Yanny vs. Laurel: Why do we hear different words?
Is it “Yanny” or “Laurel”? A short audio clip has created the latest debate since the blue or white dress controversy, leaving the internet divided. Some people hear “Yanny,” while others are confident it’s “Laurel.”
The 4-second clip was first posted on Reddit, spreading quickly to Twitter, Facebook, and news sources such as NPR and The New York Times. Listen here for yourself.
The science behind the debate
So why are people hearing two entirely different words? The simple answer is because of frequency. Yanny is a high frequency word, whereas Laurel is a low frequency word. Because we usually lose the ability to hear high frequencies first, many older people and those hearing loss are more likely to hear Laurel.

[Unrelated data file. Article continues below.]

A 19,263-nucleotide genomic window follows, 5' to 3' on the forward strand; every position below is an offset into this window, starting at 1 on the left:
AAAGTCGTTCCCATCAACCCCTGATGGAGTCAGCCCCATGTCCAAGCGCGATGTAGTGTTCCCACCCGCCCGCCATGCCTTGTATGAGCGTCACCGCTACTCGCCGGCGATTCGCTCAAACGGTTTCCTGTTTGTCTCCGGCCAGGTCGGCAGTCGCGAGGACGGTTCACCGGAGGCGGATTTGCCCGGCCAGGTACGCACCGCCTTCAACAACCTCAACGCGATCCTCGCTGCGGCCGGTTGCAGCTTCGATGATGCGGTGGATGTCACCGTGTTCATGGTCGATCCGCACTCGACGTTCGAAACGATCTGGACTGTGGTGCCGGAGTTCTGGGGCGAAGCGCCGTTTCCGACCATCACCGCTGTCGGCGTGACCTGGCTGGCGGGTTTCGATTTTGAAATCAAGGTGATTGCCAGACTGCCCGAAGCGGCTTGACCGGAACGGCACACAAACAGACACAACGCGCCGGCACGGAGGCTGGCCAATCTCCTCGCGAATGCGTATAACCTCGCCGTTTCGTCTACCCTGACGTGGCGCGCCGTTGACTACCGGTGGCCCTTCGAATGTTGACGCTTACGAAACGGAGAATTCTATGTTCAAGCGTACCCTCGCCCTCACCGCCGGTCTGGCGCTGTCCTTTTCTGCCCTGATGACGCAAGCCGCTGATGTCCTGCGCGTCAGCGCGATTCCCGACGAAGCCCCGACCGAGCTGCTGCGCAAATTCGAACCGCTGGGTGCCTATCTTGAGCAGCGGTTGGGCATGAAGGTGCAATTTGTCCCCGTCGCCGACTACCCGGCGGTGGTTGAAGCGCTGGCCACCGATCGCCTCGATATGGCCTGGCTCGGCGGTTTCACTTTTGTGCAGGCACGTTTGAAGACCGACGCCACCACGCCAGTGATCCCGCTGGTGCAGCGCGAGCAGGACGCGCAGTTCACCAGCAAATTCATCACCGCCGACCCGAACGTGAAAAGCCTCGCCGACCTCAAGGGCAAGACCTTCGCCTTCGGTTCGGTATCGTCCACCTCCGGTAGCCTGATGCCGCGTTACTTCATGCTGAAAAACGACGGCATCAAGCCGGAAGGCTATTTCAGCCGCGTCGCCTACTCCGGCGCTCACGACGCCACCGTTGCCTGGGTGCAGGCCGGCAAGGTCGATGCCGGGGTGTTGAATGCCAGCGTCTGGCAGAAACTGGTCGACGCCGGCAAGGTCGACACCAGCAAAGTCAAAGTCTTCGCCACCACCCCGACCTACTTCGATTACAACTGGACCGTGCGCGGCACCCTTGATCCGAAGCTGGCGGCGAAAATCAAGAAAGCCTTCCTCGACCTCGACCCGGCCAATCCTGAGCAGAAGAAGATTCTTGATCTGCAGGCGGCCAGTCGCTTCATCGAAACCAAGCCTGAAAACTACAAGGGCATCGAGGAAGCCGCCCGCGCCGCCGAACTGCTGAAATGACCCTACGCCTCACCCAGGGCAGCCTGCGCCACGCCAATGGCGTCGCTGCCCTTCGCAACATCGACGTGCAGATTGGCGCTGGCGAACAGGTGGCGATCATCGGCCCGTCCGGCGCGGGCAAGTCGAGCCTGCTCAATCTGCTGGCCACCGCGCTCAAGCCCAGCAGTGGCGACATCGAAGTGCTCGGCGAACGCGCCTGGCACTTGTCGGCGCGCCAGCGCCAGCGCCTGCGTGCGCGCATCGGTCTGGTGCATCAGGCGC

Our in-house audiologist also explains that fatigue can have something to do with it. If you are able to hear both words, you’re more likely to hear Yanny in the morning when your brain is fresher. In the evening, you’re more likely to hear Laurel because your brain is tired of listening, thus making is more difficult to attend to speech, particularly high frequency sounds.
In an article by The Atlantic, a linguist expert explains how this controversy has to do with pitch, the perception of frequency. By changing the pitch of the recording, you can adjust what you hear. In general, people hear Yanny more consistently when the pitch is lowered and Laurel when the pitch is increased.
The real winner
Although it’s possible to hear both words, the clip actually originated from Vocabulary.com in a recording for how to pronounce the word “laurel”. So congratulations to all the “Laurel” hearers out there—you’ve won this round of internet debate.